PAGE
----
ALABAMA PORK PRODUCERS SEEK USDA HELP
MONTGOMERY, Ala. -- The Alabama Pork Producers today joined the National Pork Producers Council in urging the U.S. Department of Agriculture to lend assistance to U.S. pork producers to help them weather a nearly two-year-old economic crisis.
Since September 2007, pork producers have lost an average of more than $21 on each hog marketed, and current hog futures prices show losses well into next year.
"Our pork producer members are hurting, and have been for almost two years now. They need help," said Mark Pennington, chairman of the Alabama Pork Producers. "USDA can provide that assistance, which will help Americans who rely on government feeding programs and U.S. pork producers, who feed consumers worldwide and support hundreds of thousands of mostly rural jobs."
The Alabama Pork Producers and NPPC have asked USDA to:
-- Purchase immediately an additional $50 million of pork for various federal food programs, using fiscal 2009 funds. Fiscal 2009 ends Sept. 30. (USDA annually buys pork for food programs; it bought $62.6 million worth in 2008, for example.)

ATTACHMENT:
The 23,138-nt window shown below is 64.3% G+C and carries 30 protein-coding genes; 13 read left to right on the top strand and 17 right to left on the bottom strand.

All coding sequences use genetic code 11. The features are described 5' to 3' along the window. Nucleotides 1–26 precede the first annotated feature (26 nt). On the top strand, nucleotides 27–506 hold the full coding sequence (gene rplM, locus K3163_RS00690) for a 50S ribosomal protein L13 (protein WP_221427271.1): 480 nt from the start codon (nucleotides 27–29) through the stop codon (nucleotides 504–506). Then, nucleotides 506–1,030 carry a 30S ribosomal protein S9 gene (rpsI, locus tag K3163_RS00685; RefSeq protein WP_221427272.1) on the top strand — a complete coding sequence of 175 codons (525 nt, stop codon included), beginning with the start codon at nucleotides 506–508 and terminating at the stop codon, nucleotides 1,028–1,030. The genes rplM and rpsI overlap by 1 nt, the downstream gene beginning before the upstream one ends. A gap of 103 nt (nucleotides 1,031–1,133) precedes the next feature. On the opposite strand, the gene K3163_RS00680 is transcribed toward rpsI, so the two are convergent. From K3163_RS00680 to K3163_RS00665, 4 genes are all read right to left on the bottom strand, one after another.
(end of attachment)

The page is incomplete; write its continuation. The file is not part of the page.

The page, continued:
-- Lift a spending cap on USDA's Section 32 program, and use $50 million of $300 million available to purchase pork for the program, which uses customs receipts to buy non-price-supported commodities for school lunch and other food programs.
-- Buy on Oct. 1 a minimum of $50 million of pork, using fiscal 2010 funds. Fiscal 2010 begins Oct. 1. The purchase would be in addition to USDA's annual buy.
-- Use $100 million of the $1 billion appropriated for addressing the H1N1 virus for the swine industry. This would include $70 million for swine disease surveillance, $10 million for diagnostics and H1N1 vaccine development and 20 million for industry support.
-- Work with the U.S. trade representative to open export markets to U.S. pork. Several countries, including China, continue to impose unwarranted bans on U.S. pork because of the H1N1 flu.
-- Study the economic impact on the livestock industry of an expansion of corn-ethanol production and usage. The Environmental Protection Agency has proposed raising the cap on blending ethanol into gasoline to 15 percent from its current 10 percent.
On Aug. 7, governors from nine states asked the federal government to help U.S. pork producers, urging USDA to make a supplemental $50 million purchase of pork and to lift the Section 32 spending cap to make additional pork buys.